“I never really followed trends nor the sound that people are gravitating too. Most of my success has been through showing my face and my skill on the stage and releasing dope music in places where people can sit down and absorb the greatness.”
Check out the interview with Reppa Ton exclusively on Skilly Magazine Online.
Skilly: Tell us where this all began. What is your history in the music scene?
Reppa Ton: I actually fell into the music scene on accidental purpose. I’ve always been serious about my music, but I never knew the steps to take to be successful. I stumbled by my homie Roger one day and since then he opened this path of success for my career by introducing me to the right people.
He and my mentor (who was one of the first hip hop DJs in Richmond) both put me under their wing along with some other major movements who peeped my skill. As a rapper I’ve opened up and had meetings with some big names. On production I’ve worked on some classic material with great artists.
What are the best ways to promote yourself as an artist? Any tips you can give us?
Personally, I found the best way to promote yourself is show yourself. I never really followed trends nor the sound that people are gravitating to. Most of my success has been through showing my face and my skill on the stage and releasing dope music in places where people can sit down and absorb the greatness.
Being an artist, one of the best things we can do is show how much we relate to the audience. Tips I would have is know your sound and your audience and take over where you think they pay the most attention whether it be blogs or radio or even can food drives.
What do you ultimately want to become in your career?
The greatest musician to ever make music. I want to be known for my sounds like Jesus is known for his words.
What is the hardest thing about being in the music business?
Being yourself. It’s so hard when you know this style can make you money and get you fame in a sense. Even on the flipped spectrum. I love country music, but I have to fight myself to not make a country song because I know that’s not a Reppa Ton step. Staying within your own realm is possibly the hardest thing about the music business.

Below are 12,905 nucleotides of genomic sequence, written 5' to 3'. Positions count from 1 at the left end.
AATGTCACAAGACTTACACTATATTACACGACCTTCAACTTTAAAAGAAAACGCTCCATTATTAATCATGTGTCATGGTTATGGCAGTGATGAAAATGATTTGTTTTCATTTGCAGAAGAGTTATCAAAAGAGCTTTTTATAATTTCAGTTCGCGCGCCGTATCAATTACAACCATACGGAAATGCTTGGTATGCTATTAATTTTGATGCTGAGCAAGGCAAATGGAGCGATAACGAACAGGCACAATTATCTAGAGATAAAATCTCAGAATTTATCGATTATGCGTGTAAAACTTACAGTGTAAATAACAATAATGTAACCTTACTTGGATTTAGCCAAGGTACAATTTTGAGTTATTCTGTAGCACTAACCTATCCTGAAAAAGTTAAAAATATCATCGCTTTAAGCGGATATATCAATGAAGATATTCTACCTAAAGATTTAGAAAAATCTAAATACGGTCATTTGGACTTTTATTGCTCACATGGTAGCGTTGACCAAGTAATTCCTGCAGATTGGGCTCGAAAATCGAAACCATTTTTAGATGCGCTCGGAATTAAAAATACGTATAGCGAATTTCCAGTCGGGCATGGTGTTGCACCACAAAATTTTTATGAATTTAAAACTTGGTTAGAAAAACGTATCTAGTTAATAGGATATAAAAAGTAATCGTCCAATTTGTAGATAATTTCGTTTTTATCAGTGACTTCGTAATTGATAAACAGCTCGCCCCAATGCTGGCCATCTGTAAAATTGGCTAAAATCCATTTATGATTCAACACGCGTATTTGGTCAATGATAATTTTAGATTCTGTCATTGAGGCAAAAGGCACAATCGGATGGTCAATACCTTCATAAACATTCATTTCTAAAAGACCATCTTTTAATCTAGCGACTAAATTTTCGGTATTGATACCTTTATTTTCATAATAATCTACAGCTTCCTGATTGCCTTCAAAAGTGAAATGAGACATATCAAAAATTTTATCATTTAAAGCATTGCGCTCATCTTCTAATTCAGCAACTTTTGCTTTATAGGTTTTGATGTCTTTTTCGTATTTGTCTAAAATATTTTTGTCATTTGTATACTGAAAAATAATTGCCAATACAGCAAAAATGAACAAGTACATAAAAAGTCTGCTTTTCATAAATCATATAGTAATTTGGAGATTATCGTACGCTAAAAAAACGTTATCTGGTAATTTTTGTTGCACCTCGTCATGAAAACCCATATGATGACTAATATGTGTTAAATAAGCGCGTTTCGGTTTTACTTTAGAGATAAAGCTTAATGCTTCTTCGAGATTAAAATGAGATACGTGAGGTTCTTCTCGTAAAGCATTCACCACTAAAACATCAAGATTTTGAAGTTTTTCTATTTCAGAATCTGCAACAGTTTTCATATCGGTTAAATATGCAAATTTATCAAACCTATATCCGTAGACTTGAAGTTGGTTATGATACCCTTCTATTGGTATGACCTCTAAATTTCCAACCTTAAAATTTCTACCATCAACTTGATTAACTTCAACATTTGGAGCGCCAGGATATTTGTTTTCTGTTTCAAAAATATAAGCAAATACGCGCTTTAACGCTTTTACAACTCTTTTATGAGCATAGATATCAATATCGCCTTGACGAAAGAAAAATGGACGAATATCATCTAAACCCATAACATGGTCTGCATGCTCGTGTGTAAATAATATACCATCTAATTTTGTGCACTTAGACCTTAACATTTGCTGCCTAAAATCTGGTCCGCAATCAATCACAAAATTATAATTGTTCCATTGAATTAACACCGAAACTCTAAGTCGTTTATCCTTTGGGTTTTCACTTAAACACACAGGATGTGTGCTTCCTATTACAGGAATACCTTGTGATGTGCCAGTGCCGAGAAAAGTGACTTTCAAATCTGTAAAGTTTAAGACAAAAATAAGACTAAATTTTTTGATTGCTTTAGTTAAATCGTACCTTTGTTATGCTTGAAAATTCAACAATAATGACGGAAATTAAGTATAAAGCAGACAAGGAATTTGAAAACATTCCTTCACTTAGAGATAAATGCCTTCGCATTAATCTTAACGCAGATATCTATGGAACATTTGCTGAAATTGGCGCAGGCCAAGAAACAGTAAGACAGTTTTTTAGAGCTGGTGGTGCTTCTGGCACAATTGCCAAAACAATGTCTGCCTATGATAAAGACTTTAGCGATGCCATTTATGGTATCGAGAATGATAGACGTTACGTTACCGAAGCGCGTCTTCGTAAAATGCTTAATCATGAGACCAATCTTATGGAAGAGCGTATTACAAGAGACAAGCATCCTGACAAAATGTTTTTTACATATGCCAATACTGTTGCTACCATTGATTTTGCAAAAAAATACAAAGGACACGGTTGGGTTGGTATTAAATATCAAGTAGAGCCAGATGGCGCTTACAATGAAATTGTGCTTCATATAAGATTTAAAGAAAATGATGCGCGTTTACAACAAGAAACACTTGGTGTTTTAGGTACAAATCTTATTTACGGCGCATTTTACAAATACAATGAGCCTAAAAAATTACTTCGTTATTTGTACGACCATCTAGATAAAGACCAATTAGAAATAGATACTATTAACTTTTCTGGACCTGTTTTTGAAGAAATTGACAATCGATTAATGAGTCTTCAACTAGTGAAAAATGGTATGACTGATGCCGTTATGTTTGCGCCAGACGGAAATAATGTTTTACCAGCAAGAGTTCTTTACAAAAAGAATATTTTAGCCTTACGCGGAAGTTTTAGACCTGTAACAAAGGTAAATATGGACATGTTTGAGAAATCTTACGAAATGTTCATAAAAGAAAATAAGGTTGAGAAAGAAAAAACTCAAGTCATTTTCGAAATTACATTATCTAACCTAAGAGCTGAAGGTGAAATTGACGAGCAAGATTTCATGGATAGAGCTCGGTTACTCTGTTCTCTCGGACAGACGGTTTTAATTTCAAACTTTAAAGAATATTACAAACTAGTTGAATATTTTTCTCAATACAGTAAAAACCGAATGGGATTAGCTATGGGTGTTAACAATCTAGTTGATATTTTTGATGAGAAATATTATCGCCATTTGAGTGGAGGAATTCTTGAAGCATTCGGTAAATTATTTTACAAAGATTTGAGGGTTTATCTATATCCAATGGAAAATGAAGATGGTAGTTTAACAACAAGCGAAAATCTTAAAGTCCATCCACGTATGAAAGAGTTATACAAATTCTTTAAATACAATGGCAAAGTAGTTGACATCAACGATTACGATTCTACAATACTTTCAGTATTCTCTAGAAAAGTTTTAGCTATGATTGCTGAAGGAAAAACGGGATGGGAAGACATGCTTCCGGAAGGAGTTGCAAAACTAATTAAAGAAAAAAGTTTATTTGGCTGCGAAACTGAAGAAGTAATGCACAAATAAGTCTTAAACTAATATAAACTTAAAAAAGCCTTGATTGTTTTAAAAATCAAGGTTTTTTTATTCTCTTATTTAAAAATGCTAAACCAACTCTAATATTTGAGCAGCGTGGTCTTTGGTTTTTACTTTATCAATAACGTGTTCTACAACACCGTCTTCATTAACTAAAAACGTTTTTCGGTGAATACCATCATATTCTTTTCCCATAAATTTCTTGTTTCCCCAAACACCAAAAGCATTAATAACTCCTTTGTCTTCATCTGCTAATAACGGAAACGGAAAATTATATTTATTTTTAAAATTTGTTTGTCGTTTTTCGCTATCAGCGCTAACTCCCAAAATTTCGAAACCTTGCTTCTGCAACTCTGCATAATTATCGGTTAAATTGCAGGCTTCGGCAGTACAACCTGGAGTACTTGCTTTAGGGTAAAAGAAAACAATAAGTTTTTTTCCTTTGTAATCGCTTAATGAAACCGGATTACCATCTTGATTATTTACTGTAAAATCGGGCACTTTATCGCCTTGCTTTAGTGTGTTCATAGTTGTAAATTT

What is it like in your city? What is the music scene like, and how is it like living there overall?
It’s very artistic in my city, even though we are coming out a great music depression where everybody had a “crab in the barrel” attitude. We are now more ready than ever to be among the elite musicians on hip hop. It’s bittersweet living here, but I’d like to feel like that’s pretty much anywhere you spend 22 years in.
What are some of advice you can give and share to other artists who are still trying to come up?
Be yourself, study the art, study the game, and if you don’t take this game serious please leave it to the professionals. This isn’t a get rich quick scheme, this is life to many of us and some of the peers trying to come up need room to come up. If you do take this serious game serious, never conform but never be afraid of change.
What is the best thing that’s ever happened in your career?
Dropping my first album Forever Changes, having my first legit single “Timeless” featuring J-Leel, and my second single “Coast 66” featuring Dez on airwaves around the world, and headlining my first show in my hometown. All in the same year.
What is your inspiration?
Life’s nature and any good forms of art.
Do you feel anyone can be successful now in today’s world of music?
It depends on what their perception off success is. I feel if you anybody can put their mind to be successful then they can be successful, but if they doubt themselves then to hell with it.
Where can we find you on social media?
Facebook: @Reppa Ton
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